S65: (laughs) So I like to call my style sweryism and sweryism… I think what’s important for me is that it has both that light side and that dark side, but also the gray in between. That kind of ambivalence — you understand that life is not so cut and dry. It’s not so black and white. There’s good and bad and light and dark in everything. So I want to always express that in my games. The other thing is that I feel like my games should always have some kind of a focus on good food, so you always see something about food in my games.
S65: So the other thing is like, I don’t want to have movie score soundtracks in my games. I like the kind of music that you would listen to normally.
BG: Speaking of food, you’ve been to Seattle a couple of times now, and I wonder what is the best thing you’ve eaten here in Seattle?
S65: Do you mean like restaurants? Or do you mean like a certain type of food?
BG: It could be anything. What is your favorite thing to eat when you’re in Seattle?
S65: Oh, there’s a diner called Twede’s Cafe in North Bend. It was a location in Twin Peaks, and they have the best cherry pie with ice cream on top. A la mode.
BG: That’s a very Swery answer.
BG: Changing gears away from food, out of all your work so far, what is one thing that you’re most proud of? It doesn’t have to be a whole game but maybe one part of a game or the way a character came out, or just one very specific thing — what’s something that you feel was your most successful, or that you’re proud of?
S65: That’s a difficult question… So, there’s a part in Deadly Premonition where York and Zach, they’re talking to each other, and they start to address each other but also they’re addressing the player directly. When I thought of this I was in the bed at night and I just kind of woke up all of the sudden and was like, oh my God! This is what I’ll do! I’ll have the characters break the fourth wall and start talking to the player directly. I really enjoyed that one moment you know, when I thought about that.
BG: So, a lot of people have been asking if there are any plans about your older work. I think a lot of people who are discovering you now really like your style and want to find out what you’ve done before, but those things are not easily available. I know there are licensing problems and things like that, but have you thought about maybe doing like a Swery collection of all your older stuff?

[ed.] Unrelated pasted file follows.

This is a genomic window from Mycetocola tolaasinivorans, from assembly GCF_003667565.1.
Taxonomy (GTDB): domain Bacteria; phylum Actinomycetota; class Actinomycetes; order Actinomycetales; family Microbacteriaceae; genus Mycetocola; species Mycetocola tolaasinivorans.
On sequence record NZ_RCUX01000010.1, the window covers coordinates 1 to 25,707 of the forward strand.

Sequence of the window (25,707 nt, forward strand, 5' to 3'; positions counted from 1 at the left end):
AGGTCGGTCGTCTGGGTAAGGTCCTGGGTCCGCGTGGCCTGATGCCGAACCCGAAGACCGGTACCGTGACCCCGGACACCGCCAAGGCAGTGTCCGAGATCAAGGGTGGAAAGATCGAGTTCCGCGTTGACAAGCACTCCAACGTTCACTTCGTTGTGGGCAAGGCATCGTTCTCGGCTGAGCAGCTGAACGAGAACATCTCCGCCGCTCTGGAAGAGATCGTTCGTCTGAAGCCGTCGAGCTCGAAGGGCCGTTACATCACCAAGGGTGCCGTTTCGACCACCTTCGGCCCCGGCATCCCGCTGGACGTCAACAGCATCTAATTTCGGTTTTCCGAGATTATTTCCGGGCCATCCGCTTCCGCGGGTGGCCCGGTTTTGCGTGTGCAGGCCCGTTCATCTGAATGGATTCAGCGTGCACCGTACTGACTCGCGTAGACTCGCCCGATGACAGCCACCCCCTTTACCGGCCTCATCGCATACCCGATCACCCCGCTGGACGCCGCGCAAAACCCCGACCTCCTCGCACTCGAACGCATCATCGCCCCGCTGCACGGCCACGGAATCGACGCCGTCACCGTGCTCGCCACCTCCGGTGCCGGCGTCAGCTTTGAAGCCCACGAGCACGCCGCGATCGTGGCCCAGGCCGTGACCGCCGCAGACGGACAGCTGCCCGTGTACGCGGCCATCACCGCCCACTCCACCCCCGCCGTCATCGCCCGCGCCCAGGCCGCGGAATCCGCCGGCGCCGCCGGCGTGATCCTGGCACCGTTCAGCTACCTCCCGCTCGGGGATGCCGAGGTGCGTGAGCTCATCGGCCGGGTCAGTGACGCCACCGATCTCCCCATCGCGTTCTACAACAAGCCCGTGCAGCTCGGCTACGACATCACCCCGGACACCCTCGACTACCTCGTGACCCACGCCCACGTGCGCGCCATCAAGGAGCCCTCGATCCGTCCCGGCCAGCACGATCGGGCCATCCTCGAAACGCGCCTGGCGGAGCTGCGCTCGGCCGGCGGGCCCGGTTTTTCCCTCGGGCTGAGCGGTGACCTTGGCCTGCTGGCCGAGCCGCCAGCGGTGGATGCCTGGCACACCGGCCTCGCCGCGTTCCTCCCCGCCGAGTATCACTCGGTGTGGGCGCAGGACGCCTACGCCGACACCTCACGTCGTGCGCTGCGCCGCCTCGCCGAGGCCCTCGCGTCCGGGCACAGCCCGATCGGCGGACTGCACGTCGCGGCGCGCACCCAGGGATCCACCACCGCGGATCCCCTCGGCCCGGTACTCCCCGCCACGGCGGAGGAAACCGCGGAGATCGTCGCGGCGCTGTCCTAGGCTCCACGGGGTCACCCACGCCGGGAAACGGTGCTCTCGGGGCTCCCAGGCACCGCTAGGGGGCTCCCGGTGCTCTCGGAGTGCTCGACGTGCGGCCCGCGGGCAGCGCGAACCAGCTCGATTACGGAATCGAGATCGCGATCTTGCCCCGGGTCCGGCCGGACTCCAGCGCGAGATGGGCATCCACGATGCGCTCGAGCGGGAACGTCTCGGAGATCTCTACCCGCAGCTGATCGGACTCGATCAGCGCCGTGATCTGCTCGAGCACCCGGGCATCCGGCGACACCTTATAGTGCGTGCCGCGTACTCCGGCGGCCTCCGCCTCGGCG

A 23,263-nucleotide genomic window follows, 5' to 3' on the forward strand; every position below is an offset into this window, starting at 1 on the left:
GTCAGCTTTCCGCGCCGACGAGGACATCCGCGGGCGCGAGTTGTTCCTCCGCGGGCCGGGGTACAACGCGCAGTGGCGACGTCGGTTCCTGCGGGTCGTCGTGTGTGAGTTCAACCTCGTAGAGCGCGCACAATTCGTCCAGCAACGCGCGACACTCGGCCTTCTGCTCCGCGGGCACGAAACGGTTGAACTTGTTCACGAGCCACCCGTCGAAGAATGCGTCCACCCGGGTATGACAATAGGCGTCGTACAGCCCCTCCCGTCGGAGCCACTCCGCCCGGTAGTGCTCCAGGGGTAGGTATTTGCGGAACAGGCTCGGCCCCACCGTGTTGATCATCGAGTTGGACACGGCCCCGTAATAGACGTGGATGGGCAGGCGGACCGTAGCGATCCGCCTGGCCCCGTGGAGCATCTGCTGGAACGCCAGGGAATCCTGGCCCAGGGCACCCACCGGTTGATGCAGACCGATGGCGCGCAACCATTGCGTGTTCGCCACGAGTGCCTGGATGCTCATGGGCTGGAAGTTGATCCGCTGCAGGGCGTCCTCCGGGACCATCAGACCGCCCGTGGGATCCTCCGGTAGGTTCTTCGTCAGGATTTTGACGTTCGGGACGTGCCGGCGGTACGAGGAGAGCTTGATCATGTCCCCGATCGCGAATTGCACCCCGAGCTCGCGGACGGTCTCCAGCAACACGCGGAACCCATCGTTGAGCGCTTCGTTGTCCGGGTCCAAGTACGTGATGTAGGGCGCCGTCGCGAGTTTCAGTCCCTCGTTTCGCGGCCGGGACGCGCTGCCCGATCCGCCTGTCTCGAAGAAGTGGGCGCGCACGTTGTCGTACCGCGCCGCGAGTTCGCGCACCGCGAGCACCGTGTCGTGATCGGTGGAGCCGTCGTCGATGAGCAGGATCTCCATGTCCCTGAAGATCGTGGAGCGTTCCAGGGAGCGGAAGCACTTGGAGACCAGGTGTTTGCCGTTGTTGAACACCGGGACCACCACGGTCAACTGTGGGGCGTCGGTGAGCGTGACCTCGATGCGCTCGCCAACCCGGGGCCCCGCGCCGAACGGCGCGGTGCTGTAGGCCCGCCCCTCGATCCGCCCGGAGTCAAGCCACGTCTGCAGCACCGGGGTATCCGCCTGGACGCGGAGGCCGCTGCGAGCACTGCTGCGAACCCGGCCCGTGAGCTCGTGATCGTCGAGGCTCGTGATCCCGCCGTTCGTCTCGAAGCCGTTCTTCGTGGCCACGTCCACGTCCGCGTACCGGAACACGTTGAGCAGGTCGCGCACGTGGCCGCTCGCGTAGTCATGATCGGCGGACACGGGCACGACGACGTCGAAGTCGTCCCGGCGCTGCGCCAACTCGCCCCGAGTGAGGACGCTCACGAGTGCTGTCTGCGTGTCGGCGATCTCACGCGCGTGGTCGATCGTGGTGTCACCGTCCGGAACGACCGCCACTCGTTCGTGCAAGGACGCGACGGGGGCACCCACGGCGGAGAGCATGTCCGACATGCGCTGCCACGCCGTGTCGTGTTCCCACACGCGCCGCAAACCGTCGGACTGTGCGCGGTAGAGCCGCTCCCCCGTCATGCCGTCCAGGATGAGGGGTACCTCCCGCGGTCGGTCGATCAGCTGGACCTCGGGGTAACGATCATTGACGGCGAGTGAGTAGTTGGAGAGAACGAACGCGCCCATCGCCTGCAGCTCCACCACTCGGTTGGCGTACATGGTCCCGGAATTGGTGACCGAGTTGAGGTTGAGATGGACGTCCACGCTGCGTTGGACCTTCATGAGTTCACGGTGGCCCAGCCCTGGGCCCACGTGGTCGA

S65: I’m really happy that people are discovering me for the first time and want to go back and play the games, but unfortunately because we’ve done games with various different publishers and studios, the rights are all over the place. Trying to make a collection like that would be great and we’d love to do it, but unfortunately we don’t even know where to start. It would be very difficult to get off the ground. Maybe Limited Run games, you know they do retail… maybe they could talk to different publishers and try to figure out how to put a collection together.
S65: Hey Douglas! (laughs) [Swery motions towards the crowd] Douglas is the president of Limited Run Games. Maybe he could do it.
BG: So if people can’t find those games and want to catch up with you as a person, what would you suggest to them? For example, what media do you like? Like what tv shows do you like? Twin Peaks of course, we know that one. That’s a big one. But like, what else? Music, books, movies that people could see and maybe get a little bit more understanding of your thought process? And you can’t say Twin Peaks.
S65: So of course David Lynch has been an inspiration but also Wes Anderson, Terry Gilliam, and Woody Allen. All of those directors — I really enjoy their work and I feel like they have inspired me in some sense. There’s also a Japanese author named Junichiro Tanizaki that writes stories that are kind of a little strange and a little erotic stories. Those have inspired me as well.
BG: Okay. I’ll have to look that up, I’m not familiar with that person.